Whitmer's energy savings claim includes the 13 years before she took office

Youths complain foster system hinders sibling ties

Breana Noble
The Detroit News

Kyrstin Hale went months, sometimes up to a year, without speaking with her 15-year-old sister, Kaitlynn.

That didn’t come by choice, she says. It started when the 19-year-old entered the foster care system at 15.

“It makes me upset,” Hale said. “Every time she calls me she’s crying, and I can’t help her. I’m the only one she talks to who is family.”

Hale and Wayne State University’s Transition to Independence Program are hoping to improve the foster care system by sharing the experiences of foster youths, several of whom said they have gone months without seeing their siblings.

Hale said communication between foster care system staff has made it difficult to contact her sister. She added the need for a supervisor when they meet in person also complicates things.

TIP also advocates for legislation that would increase foster youths’ access to higher education, protect them from identity fraud and keep them with family.

Hale is part of the extended foster care system and is living on WSU’s campus this summer until she starts school there at the end of the month under the TIP program.

“We seek to normalize the playing field and provide them the same experience as other students,” said Angelique Day, assistant professor and TIP’s founding director.

Sibling visitation is a frequent concern at TIP’s annual KidSpeak, an event designed to provide foster youths ages 16 to 24 an opportunity to share their thoughts on what can be improved during the transition from high school to college and employment, Day said. The issue was brought up again Monday at its third KidSpeak event.

Amendments to Michigan law were enacted in July and early August requiring the state to try to keep siblings together and provide once a month visitation for those who are separated in the system. This has been Department of Health and Human Services policy, but codifying it ensures the policy’s stability and enforcement, said state Sen. Rick Jones, R-Grand Ledge.

“Many times polices are not followed, but the law must be followed,” said Jones, who sponsored one of the amendments. “I think it’s critically important to keep siblings together if at all possible ... and if they can’t be together, we want to ensure frequent visitation.”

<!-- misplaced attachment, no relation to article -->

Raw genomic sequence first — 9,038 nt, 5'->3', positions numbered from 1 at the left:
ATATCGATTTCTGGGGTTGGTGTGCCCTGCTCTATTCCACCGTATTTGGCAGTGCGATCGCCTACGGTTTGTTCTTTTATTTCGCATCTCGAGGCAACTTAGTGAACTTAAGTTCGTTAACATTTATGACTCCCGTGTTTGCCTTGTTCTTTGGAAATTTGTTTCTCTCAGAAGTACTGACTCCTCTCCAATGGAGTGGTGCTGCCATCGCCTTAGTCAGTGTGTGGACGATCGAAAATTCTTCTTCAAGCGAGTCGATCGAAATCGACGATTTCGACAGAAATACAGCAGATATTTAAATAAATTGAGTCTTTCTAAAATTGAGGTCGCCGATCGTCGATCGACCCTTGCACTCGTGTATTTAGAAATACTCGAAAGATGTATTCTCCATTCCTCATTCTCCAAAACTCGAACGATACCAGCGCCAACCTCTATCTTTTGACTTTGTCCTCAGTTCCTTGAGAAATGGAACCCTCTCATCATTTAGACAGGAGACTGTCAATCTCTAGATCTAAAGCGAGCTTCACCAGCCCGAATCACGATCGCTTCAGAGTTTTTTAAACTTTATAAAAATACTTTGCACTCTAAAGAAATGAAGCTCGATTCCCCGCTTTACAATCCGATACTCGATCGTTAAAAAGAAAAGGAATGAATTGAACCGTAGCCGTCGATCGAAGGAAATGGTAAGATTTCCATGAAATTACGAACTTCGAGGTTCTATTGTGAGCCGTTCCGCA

Hale’s story is like that of several who spoke at KidSpeak 2016 in a legislative-style hearing at WSU before about 30 representatives from nonprofits, the university, DHHS and the offices of U.S. Reps. John Conyers and Sander Levin and U.S. Sen. Gary Peters, said Megan Pennefather, WSU campus coach.

Although passing a law that requires sibling visitation is a step forward, Pennefather said when a youth is adopted the child’s siblings cannot get updates or any more information, making it difficult to stay connected to family members. Hale added that families can be further disrupted when youths age out of the system and struggle with accessing resources to help them live on their own.

Kevin Riedel of Detroit said he was homeless and hungry before learning about programs available to former foster youth that help with rent, tuition, car payments and laptop costs. The 22-year-old emphasized the need for better communication with youths about available programs.

Riedel entered the system at 13 as a 4.0 student. Being shuffled between several homes and schools, however, made him fall behind, he said. Riedel dropped out of school at 16 but eventually got his GED at 17. Now, he plans to graduate from WSU with two bachelor’s degrees by May.

“(The foster care system) taught me to desire to never give up,” Riedel said. “I can’t give up because I want to show these other youths that we can have a better foster care system.”

Jennifer Wrayno, DHHS business service center director for urban child welfare, said her department strives to maintain stability for foster youths and has policies to keep them in contact with family and friends.

“We took to heart everything they had to say,” Wrayno said. “We’re always looking for opportunities to do better.”

Levin said in a statement he hopes the Senate will pass the Family First Prevention Services Act, legislation that incentivizes states to keep foster children with their families. The House passed it in June with a voice vote.

“The bottom line is that our system failed many of these kids, first by not helping their families so they could stay safely at home, and then by not providing them with the support they needed after they entered foster care,” Levin said in an email. “These amazing youth overcame those failures, but they shouldn’t have had to.”

Peters has sponsored several pieces of legislation concerning the foster care system, according to the senator’s office. He said in a statement he is committed to the success of children in Michigan, including its foster youth.

Pennefather said KidSpeak gives foster youth a voice that many feel they haven’t had before.

“Getting students to speak isn’t easy,” she said. “When they can speak to especially DHHS officials and hear the response — ‘I hear you’ — I think that’s very empowering.”

Riedel said he plans to run for a position on Detroit City Council in 2017 to help others in the system: “If I want to see change, I’ve got to do it myself.”

“I hope to see a lot more foster youth with their siblings,” Riedel said.